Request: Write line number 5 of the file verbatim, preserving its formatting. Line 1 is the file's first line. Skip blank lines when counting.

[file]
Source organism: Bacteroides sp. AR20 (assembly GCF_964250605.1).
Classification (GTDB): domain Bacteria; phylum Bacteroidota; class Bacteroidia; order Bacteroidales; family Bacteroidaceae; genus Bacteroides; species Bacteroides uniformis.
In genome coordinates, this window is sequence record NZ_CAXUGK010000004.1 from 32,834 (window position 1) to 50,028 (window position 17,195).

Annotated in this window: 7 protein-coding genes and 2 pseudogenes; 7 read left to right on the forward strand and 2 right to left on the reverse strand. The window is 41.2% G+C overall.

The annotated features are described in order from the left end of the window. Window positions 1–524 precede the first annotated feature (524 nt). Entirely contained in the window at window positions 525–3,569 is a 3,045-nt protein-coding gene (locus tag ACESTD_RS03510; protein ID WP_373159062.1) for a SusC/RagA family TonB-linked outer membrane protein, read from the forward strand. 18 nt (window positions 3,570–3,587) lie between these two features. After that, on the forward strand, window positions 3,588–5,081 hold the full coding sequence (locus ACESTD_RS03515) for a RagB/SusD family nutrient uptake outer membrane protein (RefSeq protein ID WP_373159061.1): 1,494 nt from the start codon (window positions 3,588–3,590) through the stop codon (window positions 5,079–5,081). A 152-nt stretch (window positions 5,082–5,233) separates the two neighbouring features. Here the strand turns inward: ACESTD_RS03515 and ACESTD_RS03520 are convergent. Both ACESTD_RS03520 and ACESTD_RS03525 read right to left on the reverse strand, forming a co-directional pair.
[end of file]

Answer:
The annotated features are described in order from the left end of the window. Window positions 1–524 precede the first annotated feature (524 nt). Entirely contained in the window at window positions 525–3,569 is a 3,045-nt protein-coding gene (locus tag ACESTD_RS03510; protein ID WP_373159062.1) for a SusC/RagA family TonB-linked outer membrane protein, read from the forward strand. 18 nt (window positions 3,570–3,587) lie between these two features. After that, on the forward strand, window positions 3,588–5,081 hold the full coding sequence (locus ACESTD_RS03515) for a RagB/SusD family nutrient uptake outer membrane protein (RefSeq protein ID WP_373159061.1): 1,494 nt from the start codon (window positions 3,588–3,590) through the stop codon (window positions 5,079–5,081). A 152-nt stretch (window positions 5,082–5,233) separates the two neighbouring features. Here the strand turns inward: ACESTD_RS03515 and ACESTD_RS03520 are convergent. Both ACESTD_RS03520 and ACESTD_RS03525 read right to left on the reverse strand, forming a co-directional pair.